If this volume dropped because of the crisis, they would have to raise their prices or close. For this not to occur, they ensure that volume is maintained by increasing facings, preferential spots on the store shelves, eliminating the name brand's most sold format while leaving a marginal format so that it seems that the store does have those name brand products available, etc.
Facing concept: the products are arranged within the shoppers' sight-lines. They're the first products shoppers see What should the Marketing Director do? 1. Not fight against the private brand/white label trend 2. The savings from private brands will be spent on something else: launching spontaneous purchase products to complement the wallet 3. Strategic points of sale for the new products: next to the cash registers Example 3: Gas (petrol) station products. More magazines, sweets, etc., are sold at gas stations when the price of gas drops. Unconsciously, consumers spend the amount they had planned on spending Example 4: drop on car sales. Consumes are spending more on accessories (GPS, DVD players, speaker phones, etc.). The amount spend on repairs has also increased: only 30% of car owners take their cars to the official dealership for their annual inspections. People go to independent mechanics.
Crowding out effect: Any displacement of the private sector due to the public sector’s intervention in the economy. It represents a significant limit to the application of fiscal policies.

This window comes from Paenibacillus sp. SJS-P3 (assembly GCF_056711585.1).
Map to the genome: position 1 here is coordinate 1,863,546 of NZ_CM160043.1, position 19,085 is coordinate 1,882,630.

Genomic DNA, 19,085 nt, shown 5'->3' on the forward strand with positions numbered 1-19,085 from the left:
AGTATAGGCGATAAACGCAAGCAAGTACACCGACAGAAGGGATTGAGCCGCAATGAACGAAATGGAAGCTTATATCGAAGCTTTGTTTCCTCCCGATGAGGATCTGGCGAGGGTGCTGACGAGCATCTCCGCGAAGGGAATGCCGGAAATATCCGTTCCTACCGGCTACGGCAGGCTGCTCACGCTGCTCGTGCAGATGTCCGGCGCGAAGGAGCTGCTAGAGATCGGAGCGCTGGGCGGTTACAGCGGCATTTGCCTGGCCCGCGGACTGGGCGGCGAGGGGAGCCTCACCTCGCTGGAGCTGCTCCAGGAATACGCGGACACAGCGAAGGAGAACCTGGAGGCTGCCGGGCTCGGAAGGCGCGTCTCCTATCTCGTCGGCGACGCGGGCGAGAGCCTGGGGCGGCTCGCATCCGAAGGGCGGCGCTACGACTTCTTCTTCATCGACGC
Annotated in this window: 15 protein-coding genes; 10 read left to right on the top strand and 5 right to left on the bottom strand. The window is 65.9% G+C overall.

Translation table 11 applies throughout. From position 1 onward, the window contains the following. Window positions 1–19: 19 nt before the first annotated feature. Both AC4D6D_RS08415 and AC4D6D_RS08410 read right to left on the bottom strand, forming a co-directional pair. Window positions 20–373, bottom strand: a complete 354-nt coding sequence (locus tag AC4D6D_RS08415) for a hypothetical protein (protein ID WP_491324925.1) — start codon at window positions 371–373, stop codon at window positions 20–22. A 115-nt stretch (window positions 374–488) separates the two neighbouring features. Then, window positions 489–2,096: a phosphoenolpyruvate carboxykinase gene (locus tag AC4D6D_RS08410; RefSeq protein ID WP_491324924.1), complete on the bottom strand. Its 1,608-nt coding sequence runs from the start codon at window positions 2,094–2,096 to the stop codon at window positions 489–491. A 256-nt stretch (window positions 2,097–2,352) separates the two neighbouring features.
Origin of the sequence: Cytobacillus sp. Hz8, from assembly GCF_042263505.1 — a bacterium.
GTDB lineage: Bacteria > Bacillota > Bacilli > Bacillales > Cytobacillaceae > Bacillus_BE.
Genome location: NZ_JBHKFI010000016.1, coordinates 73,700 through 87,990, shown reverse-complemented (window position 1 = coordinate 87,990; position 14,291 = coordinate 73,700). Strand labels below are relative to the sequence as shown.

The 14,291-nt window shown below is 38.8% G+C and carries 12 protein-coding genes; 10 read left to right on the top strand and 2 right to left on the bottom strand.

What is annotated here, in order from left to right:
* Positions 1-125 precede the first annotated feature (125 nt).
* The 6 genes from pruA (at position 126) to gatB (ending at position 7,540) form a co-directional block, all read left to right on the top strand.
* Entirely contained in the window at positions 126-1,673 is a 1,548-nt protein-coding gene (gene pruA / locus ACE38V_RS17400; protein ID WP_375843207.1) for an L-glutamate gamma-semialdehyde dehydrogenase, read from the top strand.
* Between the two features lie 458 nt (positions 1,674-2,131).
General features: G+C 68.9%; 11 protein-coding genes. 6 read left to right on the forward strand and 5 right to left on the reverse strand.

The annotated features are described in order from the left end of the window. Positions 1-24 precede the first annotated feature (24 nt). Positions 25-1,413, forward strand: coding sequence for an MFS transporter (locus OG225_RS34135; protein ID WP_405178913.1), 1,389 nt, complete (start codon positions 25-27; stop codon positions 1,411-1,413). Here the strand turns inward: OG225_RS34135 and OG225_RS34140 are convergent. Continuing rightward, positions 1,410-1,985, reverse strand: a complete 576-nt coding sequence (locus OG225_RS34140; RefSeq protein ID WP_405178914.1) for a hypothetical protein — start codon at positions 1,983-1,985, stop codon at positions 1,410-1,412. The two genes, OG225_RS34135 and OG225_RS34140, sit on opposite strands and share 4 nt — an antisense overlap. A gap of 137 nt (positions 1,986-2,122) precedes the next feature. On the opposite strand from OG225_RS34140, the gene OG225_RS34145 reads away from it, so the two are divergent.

For example, it can include legislative measures and executive proposals to foment the public sector and which absorb a considerable part of internal savings, displacing the private Macro-segmentation Each of the three-dimensional figures which is produced by combining the three dimensions or axes (previous example: health, Spaniards as individuals, and insurance firms) is called a macro-segment Each macro-segment will have a different binomial but they may be similar to each other because they are framed within the same budget item. Example: when we buy a product or solution using one budget allotment (or wallet), we're limiting how much we can spend from that same wallet on other solutions. Based on these macrosegments, we can define the: Reference market: set of combinations (macro-segments) which appear for each specific budget item and the same group of clients, though each with different ways of spending the amount allotted: we should not confuse the reference framework with the reference market. The set of reference markets is the reference framework It is important to highlight that the same firm can satisfy the needs of different reference markets Example: Bayer makes much more than just aspirin, manufacturing other products ranging from automotive materials to crop protection solutions A product can also be in two different wallets; we can buy a backpack because it is a need (we're avid mountain-climbers or guides) or for occasional use (for weekends as a hobby) Reference framework: all the reference markets in which the firm currently operates or will operate in the future. It serves to help contextualize our company's real and potential area of operations from the clients' perspective Micro-segments: divisions based on explicatory criteria that we apply within each macro-segment. We will know if we need to micro-segment depending on how our product or solution's lifecycle evolves Corporate objectives Corporate objectives have to be: o Coherent with the mission and with each other o Clear and concise o As quantitative as possible when defined o Motivating and attainable Most scholars recommend: o As few words as possible be used when defining each objective (Harvard recommends using approximately 25) o Simple language and avoid technicisms o Objectives ideally are visionary and capable of creating motivating challenges.